“Why in God’s name is it so hard to put useful pockets on women’s clothes?”

My friend posed this question on Facebook yesterday along with a link to a blog post about the physical freedoms men enjoy because of their apparel:

Earlier this week I was walking from the bus loop to work, aware of the weight of my purse on my shoulder and my tote bag in my hand. And I noticed something interesting. All the women walking around and in front of me were weighted down with at least one bag, while all the men save for a couple with messenger bags were totally unencumbered. I could see the difference in how they walked. Their hands free to swing naturally or rest in their pockets, their posture upright and relaxed, their gait bouncy and full of energy.

Can the humble pocket hold the key to gender equality? As the conversation unfolded on Facebook, I began to think the answer may be yes.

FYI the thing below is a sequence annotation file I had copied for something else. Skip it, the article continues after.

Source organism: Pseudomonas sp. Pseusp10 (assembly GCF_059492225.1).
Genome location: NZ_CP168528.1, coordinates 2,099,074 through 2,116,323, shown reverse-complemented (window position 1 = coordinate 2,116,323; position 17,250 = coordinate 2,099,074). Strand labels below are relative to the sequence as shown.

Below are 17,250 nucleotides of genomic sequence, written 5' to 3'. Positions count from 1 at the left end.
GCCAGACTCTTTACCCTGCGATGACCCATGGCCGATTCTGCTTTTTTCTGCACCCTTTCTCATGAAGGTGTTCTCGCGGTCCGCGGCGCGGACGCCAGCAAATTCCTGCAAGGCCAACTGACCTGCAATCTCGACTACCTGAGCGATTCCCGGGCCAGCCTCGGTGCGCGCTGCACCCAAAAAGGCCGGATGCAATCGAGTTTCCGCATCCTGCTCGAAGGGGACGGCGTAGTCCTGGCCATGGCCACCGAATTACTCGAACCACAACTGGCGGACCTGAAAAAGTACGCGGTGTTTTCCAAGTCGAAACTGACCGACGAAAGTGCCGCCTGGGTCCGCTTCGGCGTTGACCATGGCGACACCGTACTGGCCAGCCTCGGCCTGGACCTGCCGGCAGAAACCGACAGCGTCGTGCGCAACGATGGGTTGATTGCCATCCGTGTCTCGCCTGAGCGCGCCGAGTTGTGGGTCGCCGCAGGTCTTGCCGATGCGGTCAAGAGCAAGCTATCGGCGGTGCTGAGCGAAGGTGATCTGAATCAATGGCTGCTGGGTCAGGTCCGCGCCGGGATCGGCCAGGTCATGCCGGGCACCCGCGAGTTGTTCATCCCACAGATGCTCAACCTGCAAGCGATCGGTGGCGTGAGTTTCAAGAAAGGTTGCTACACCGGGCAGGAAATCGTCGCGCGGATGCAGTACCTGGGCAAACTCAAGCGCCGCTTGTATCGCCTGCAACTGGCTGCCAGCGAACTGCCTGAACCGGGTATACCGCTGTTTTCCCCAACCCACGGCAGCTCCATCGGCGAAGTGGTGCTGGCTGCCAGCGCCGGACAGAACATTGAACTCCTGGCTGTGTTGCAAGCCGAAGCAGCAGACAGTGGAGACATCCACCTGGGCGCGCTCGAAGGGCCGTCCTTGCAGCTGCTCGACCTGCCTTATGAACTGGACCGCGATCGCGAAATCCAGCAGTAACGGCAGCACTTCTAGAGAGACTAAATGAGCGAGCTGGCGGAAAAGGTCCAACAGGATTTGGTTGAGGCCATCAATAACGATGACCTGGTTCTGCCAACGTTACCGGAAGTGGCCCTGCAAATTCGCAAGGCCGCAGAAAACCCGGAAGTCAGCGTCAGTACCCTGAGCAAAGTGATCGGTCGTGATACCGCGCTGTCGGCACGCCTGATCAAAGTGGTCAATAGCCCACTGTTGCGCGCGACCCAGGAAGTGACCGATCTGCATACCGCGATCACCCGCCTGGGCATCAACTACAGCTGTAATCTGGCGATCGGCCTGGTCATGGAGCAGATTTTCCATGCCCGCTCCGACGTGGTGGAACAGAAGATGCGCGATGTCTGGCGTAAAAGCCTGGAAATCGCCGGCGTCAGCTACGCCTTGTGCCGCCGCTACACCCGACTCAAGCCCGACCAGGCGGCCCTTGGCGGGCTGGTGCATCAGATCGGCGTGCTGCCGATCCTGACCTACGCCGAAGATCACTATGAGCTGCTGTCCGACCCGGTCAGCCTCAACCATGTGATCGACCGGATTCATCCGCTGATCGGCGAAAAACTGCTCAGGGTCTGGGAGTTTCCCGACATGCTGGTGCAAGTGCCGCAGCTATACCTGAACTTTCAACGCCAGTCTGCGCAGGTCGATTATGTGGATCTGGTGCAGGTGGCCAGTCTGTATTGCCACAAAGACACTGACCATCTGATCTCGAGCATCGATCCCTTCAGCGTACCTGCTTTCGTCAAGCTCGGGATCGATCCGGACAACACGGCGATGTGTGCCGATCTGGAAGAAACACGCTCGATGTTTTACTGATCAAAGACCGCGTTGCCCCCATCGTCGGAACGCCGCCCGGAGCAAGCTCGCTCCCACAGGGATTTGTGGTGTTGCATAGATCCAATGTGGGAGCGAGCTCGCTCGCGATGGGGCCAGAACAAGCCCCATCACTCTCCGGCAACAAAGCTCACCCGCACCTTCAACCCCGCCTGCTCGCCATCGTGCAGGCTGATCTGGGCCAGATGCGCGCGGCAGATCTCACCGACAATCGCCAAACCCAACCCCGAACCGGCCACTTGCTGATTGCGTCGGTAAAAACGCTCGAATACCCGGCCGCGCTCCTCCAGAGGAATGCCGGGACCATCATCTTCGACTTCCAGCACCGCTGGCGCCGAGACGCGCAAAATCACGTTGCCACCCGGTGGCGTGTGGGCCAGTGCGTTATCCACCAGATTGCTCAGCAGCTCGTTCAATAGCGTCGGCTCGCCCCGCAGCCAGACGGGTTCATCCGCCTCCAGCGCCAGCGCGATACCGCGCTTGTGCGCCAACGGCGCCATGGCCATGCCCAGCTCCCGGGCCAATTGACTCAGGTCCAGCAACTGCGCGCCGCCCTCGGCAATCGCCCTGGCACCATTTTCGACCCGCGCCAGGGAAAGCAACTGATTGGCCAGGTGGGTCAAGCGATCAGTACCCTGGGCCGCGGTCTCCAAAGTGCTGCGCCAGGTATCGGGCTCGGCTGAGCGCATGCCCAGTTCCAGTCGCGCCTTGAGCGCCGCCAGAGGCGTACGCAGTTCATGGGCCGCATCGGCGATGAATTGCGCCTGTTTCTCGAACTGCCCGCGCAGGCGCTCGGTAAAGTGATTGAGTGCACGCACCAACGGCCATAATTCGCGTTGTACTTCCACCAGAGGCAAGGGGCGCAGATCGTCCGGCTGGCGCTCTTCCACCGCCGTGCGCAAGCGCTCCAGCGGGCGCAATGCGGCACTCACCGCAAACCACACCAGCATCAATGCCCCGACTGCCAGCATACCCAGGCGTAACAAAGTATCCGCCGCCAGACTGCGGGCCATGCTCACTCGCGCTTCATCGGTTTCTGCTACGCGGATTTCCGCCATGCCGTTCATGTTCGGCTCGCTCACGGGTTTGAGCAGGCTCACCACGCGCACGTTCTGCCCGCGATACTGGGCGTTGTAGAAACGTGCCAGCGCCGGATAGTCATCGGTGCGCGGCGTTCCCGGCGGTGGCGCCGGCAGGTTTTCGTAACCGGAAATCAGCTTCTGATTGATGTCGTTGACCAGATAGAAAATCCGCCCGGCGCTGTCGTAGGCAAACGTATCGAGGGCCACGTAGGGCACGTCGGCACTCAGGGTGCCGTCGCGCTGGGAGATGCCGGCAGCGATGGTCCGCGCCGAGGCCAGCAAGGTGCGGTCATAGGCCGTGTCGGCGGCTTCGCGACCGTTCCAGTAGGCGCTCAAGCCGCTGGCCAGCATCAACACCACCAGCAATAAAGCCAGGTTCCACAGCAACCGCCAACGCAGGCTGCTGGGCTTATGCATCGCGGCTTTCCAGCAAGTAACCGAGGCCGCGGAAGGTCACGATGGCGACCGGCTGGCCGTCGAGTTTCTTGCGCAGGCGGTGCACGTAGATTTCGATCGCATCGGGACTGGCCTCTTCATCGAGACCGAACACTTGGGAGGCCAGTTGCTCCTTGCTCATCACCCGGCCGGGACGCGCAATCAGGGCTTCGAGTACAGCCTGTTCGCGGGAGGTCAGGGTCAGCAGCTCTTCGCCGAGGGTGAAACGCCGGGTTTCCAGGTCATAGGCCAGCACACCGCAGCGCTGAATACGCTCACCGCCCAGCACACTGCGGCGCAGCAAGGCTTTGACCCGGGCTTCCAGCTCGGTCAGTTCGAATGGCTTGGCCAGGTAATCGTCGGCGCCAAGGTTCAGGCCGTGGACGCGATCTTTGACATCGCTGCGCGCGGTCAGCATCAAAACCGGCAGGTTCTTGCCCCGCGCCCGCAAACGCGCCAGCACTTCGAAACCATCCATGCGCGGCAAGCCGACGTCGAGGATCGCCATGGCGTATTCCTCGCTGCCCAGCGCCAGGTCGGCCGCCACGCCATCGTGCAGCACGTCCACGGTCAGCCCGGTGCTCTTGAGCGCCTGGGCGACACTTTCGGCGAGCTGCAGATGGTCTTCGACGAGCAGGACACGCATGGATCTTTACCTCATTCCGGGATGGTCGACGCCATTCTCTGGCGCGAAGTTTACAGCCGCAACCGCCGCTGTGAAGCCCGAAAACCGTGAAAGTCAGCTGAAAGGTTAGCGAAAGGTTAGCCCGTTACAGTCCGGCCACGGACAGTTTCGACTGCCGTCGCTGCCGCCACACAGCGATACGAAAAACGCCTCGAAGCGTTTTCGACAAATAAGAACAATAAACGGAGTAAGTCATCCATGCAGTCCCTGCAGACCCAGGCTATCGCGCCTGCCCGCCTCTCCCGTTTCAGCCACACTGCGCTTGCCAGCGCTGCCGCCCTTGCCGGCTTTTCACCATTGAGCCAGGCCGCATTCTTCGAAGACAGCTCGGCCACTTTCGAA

Friend 2*: “Yes! I walk around the office with at least one hand full at all times, with my ID, phone, pen, etc.”

Friend 3: “In my teens I got so dependent on having a purse on me everywhere. I’d even go to Six Flags with a purse! Not, like, a bag. A purse-purse. Dragging my fake Dooney onto the Flashback; so embarrassing. But in my early 20s, I met a woman, maybe late 20s, who I thought was SO rad. She was confident, natural, outdoorsy, a solo traveler, at peace. Everything I wanted to be at the time. I also noticed that she never carried a purse. Just wallet, keys and a pen. I thought that was SO revolutionary, haha. It was the first time I thought about being physically unencumbered — like a man.”

Friend 4: “I am going to guess, because I grew up with a body-obsessed mother who has never weighed more than 125 lbs., that pockets add cloth that could add more heft and the manufacturers assume women want to look thin. And also it’s cheaper.”

Friend 2: “^ Yes, that’s right. My mom taught me how to sew clothes, and she always said just skip the pockets for exactly those reasons. But if they would design clothes with pockets that aren’t based on men’s wear, then maybe this wouldn’t be an issue.”